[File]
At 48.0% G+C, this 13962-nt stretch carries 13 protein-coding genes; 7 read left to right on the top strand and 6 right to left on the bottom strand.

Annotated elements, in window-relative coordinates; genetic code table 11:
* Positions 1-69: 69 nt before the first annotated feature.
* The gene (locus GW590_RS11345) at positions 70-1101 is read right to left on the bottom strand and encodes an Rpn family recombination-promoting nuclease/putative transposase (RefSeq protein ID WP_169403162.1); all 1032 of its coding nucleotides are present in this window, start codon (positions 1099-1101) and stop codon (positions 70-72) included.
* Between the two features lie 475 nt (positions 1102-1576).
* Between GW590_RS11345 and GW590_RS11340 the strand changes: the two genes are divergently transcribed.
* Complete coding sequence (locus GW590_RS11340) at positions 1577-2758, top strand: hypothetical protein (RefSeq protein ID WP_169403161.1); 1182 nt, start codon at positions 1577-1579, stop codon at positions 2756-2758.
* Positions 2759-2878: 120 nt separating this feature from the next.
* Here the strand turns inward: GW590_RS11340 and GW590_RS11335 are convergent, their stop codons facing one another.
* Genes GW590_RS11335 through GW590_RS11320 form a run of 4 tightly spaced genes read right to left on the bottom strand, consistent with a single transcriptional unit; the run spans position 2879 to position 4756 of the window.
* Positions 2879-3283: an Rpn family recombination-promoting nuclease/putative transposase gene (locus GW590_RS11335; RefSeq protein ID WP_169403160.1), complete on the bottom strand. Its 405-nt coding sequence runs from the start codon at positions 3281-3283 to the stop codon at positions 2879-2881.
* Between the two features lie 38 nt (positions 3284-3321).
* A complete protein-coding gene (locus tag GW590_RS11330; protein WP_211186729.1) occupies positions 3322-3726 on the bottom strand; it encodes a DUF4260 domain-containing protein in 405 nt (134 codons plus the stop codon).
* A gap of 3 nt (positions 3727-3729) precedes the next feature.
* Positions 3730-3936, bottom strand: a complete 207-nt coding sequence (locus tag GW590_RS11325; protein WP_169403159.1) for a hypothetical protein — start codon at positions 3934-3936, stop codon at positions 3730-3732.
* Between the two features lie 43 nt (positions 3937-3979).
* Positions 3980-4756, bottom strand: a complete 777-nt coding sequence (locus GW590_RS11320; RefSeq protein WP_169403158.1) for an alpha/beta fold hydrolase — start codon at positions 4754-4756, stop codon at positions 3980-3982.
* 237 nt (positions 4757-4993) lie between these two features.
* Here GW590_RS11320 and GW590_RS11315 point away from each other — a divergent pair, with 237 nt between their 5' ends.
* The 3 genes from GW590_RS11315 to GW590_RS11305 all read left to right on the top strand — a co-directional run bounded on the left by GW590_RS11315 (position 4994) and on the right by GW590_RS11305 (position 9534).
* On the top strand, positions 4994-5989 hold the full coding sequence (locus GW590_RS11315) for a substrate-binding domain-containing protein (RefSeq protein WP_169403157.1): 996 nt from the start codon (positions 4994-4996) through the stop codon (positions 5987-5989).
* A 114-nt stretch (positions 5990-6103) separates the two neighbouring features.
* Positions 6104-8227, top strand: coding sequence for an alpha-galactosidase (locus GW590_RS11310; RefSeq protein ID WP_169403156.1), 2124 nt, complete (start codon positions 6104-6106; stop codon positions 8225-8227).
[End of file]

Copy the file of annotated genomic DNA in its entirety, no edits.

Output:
At 48.0% G+C, this 13962-nt stretch carries 13 protein-coding genes; 7 read left to right on the top strand and 6 right to left on the bottom strand.

Annotated elements, in window-relative coordinates; genetic code table 11:
* Positions 1-69: 69 nt before the first annotated feature.
* The gene (locus GW590_RS11345) at positions 70-1101 is read right to left on the bottom strand and encodes an Rpn family recombination-promoting nuclease/putative transposase (RefSeq protein ID WP_169403162.1); all 1032 of its coding nucleotides are present in this window, start codon (positions 1099-1101) and stop codon (positions 70-72) included.
* Between the two features lie 475 nt (positions 1102-1576).
* Between GW590_RS11345 and GW590_RS11340 the strand changes: the two genes are divergently transcribed.
* Complete coding sequence (locus GW590_RS11340) at positions 1577-2758, top strand: hypothetical protein (RefSeq protein ID WP_169403161.1); 1182 nt, start codon at positions 1577-1579, stop codon at positions 2756-2758.
* Positions 2759-2878: 120 nt separating this feature from the next.
* Here the strand turns inward: GW590_RS11340 and GW590_RS11335 are convergent, their stop codons facing one another.
* Genes GW590_RS11335 through GW590_RS11320 form a run of 4 tightly spaced genes read right to left on the bottom strand, consistent with a single transcriptional unit; the run spans position 2879 to position 4756 of the window.
* Positions 2879-3283: an Rpn family recombination-promoting nuclease/putative transposase gene (locus GW590_RS11335; RefSeq protein ID WP_169403160.1), complete on the bottom strand. Its 405-nt coding sequence runs from the start codon at positions 3281-3283 to the stop codon at positions 2879-2881.
* Between the two features lie 38 nt (positions 3284-3321).
* A complete protein-coding gene (locus tag GW590_RS11330; protein WP_211186729.1) occupies positions 3322-3726 on the bottom strand; it encodes a DUF4260 domain-containing protein in 405 nt (134 codons plus the stop codon).
* A gap of 3 nt (positions 3727-3729) precedes the next feature.
* Positions 3730-3936, bottom strand: a complete 207-nt coding sequence (locus tag GW590_RS11325; protein WP_169403159.1) for a hypothetical protein — start codon at positions 3934-3936, stop codon at positions 3730-3732.
* Between the two features lie 43 nt (positions 3937-3979).
* Positions 3980-4756, bottom strand: a complete 777-nt coding sequence (locus GW590_RS11320; RefSeq protein WP_169403158.1) for an alpha/beta fold hydrolase — start codon at positions 4754-4756, stop codon at positions 3980-3982.
* 237 nt (positions 4757-4993) lie between these two features.
* Here GW590_RS11320 and GW590_RS11315 point away from each other — a divergent pair, with 237 nt between their 5' ends.
* The 3 genes from GW590_RS11315 to GW590_RS11305 all read left to right on the top strand — a co-directional run bounded on the left by GW590_RS11315 (position 4994) and on the right by GW590_RS11305 (position 9534).
* On the top strand, positions 4994-5989 hold the full coding sequence (locus GW590_RS11315) for a substrate-binding domain-containing protein (RefSeq protein WP_169403157.1): 996 nt from the start codon (positions 4994-4996) through the stop codon (positions 5987-5989).
* A 114-nt stretch (positions 5990-6103) separates the two neighbouring features.
* Positions 6104-8227, top strand: coding sequence for an alpha-galactosidase (locus GW590_RS11310; RefSeq protein ID WP_169403156.1), 2124 nt, complete (start codon positions 6104-6106; stop codon positions 8225-8227).